Regular readers will recall that I paid a visit to the Flathead Valley two years ago as part of a community response to a rash of attacks on liberals inspired by a right-wing radio host whose Patriot sympathies are clear and unmistakable.

But it's worth remembering, of course, that this resurgence threatens not only to tear apart communities where Patriots manifest themselves, but it almost certainly will lead to a real resurgence of far-right domestic terrorism to accompany it. In a post-9/11 environment, that's a significant threat.

Ah, I know. Silly me. How could I have forgotten that domestic terrorists are no longer considered real terrorists anymore anyway.

Wednesday, September 08, 2004

Vulnerable indeed

It's now official: "A vote for a Democrat is a vote for Al Qaeda" is (as predicted) officially the central theme of this year's Republican presidential campaign.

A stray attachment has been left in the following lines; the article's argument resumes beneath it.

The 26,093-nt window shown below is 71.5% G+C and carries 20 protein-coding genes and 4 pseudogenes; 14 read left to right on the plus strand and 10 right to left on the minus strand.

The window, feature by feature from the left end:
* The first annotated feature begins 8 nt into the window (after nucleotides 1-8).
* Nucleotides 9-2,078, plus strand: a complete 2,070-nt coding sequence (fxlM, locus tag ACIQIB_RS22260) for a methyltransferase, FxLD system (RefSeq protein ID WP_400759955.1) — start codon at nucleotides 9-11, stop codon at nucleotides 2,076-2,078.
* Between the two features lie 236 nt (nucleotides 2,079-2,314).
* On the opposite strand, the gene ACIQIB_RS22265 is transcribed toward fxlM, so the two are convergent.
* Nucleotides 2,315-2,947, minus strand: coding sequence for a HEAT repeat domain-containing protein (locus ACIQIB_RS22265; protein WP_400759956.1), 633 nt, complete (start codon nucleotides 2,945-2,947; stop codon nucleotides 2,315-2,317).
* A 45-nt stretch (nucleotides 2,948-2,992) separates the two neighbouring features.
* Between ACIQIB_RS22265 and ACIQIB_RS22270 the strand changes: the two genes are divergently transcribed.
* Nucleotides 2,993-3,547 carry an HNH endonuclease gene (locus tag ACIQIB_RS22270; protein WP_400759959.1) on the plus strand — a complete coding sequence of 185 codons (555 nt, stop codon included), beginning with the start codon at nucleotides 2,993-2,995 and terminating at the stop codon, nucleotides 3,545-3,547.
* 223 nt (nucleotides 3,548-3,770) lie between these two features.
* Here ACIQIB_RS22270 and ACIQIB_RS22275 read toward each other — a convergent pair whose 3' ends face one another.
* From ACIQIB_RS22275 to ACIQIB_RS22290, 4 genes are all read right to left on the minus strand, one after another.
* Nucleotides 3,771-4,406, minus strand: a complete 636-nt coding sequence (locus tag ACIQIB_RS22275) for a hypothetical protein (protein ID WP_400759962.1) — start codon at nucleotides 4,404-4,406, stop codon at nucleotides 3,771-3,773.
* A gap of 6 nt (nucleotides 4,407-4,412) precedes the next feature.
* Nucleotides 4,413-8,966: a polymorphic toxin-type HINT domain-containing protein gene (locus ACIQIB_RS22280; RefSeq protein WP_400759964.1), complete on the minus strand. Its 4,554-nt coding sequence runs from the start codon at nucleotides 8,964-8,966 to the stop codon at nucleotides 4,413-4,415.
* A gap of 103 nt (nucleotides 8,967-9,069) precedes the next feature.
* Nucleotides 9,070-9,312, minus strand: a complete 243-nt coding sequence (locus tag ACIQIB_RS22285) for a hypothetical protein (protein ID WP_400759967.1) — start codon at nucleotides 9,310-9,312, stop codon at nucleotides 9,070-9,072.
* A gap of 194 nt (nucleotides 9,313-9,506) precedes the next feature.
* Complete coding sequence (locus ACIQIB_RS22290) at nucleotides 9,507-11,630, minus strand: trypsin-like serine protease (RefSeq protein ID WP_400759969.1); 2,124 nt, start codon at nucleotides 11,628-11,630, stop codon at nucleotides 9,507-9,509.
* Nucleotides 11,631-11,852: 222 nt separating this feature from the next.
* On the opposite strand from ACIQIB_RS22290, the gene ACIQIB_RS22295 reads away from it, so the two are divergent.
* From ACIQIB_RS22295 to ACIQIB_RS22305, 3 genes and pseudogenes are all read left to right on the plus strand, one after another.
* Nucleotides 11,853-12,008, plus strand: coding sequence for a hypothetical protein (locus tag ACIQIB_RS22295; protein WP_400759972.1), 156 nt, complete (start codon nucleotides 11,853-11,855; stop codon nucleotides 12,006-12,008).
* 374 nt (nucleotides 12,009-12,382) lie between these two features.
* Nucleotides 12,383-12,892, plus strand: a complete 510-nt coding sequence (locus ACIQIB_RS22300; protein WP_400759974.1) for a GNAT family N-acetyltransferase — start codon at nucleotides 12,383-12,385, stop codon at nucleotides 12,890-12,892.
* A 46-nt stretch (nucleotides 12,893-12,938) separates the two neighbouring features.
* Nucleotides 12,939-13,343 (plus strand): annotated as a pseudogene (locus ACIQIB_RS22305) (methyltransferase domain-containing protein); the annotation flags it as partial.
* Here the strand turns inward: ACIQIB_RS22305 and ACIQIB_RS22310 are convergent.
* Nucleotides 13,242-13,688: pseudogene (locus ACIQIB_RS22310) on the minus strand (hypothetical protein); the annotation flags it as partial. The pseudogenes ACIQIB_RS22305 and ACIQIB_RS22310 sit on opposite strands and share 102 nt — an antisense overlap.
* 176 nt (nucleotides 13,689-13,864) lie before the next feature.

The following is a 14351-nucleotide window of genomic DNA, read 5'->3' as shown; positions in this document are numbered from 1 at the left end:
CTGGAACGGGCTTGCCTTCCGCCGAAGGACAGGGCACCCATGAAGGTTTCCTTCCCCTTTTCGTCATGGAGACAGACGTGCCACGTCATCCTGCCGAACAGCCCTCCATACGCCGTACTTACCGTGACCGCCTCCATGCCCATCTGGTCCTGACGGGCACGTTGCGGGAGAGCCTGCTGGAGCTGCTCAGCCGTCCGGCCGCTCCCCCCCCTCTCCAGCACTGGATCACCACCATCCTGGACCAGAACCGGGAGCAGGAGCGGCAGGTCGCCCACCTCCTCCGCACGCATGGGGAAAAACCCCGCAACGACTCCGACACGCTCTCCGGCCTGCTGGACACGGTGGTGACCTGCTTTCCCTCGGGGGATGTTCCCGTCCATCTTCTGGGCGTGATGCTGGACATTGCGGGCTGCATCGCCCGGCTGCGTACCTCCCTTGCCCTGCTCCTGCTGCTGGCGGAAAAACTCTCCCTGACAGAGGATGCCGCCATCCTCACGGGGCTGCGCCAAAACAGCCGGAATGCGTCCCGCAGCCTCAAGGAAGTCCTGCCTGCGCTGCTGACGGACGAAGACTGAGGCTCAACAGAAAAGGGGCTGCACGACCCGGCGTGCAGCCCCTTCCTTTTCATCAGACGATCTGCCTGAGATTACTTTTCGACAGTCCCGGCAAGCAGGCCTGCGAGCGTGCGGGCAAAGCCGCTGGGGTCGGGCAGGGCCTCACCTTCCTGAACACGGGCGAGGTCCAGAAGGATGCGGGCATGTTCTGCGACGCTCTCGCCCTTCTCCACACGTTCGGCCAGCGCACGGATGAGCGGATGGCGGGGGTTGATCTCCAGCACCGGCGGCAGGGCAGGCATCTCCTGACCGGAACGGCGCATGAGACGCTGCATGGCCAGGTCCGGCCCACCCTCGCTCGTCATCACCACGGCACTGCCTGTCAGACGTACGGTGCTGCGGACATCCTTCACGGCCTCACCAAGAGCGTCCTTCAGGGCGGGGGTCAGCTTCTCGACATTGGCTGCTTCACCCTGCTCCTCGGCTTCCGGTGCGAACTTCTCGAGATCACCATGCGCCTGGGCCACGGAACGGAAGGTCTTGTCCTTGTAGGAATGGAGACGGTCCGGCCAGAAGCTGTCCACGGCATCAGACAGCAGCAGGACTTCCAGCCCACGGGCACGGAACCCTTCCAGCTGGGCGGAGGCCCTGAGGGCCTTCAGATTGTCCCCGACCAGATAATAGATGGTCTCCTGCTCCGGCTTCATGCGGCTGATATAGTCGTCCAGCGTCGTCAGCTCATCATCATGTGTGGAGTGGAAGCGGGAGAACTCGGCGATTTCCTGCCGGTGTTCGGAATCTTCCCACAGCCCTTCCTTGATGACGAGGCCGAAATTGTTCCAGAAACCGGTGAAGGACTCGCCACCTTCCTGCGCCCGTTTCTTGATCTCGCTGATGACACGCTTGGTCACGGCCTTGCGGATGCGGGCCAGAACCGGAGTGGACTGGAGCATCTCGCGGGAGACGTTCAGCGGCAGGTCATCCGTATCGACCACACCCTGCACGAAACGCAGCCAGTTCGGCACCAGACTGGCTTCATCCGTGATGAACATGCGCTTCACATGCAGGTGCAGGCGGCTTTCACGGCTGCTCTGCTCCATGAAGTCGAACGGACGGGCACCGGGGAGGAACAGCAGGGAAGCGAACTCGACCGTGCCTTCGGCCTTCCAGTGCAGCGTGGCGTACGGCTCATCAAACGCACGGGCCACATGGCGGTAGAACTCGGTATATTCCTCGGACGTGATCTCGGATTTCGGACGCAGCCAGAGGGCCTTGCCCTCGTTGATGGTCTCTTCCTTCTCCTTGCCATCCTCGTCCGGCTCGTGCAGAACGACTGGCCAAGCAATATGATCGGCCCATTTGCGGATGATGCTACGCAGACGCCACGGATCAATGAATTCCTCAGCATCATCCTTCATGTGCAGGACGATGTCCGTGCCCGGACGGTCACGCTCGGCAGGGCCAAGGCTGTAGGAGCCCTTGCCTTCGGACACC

Dick Cheney trotted it out for national consumption this weekend:
Vice President Dick Cheney says the United States will risk another terrorist attack if voters make the wrong choice on Election Day, suggesting Sen. John Kerry would follow a pre-Sept. 11 policy of reacting defensively.

"It's absolutely essential that eight weeks from today, on Nov. 2, we make the right choice, because if we make the wrong choice then the danger is that we'll get hit again and we'll be hit in a way that will be devastating from the standpoint of the United States," Cheney told supporters at a town-hall meeting Tuesday.

Cheney was providing the followup punch to the rather sly introduction of the meme last week at the GOP National Convention by the phony "Democrat" Zell Miller, who claimed that "our nation is being torn apart and made weaker because of the Democrats' manic obsession to bring down our Commander in Chief".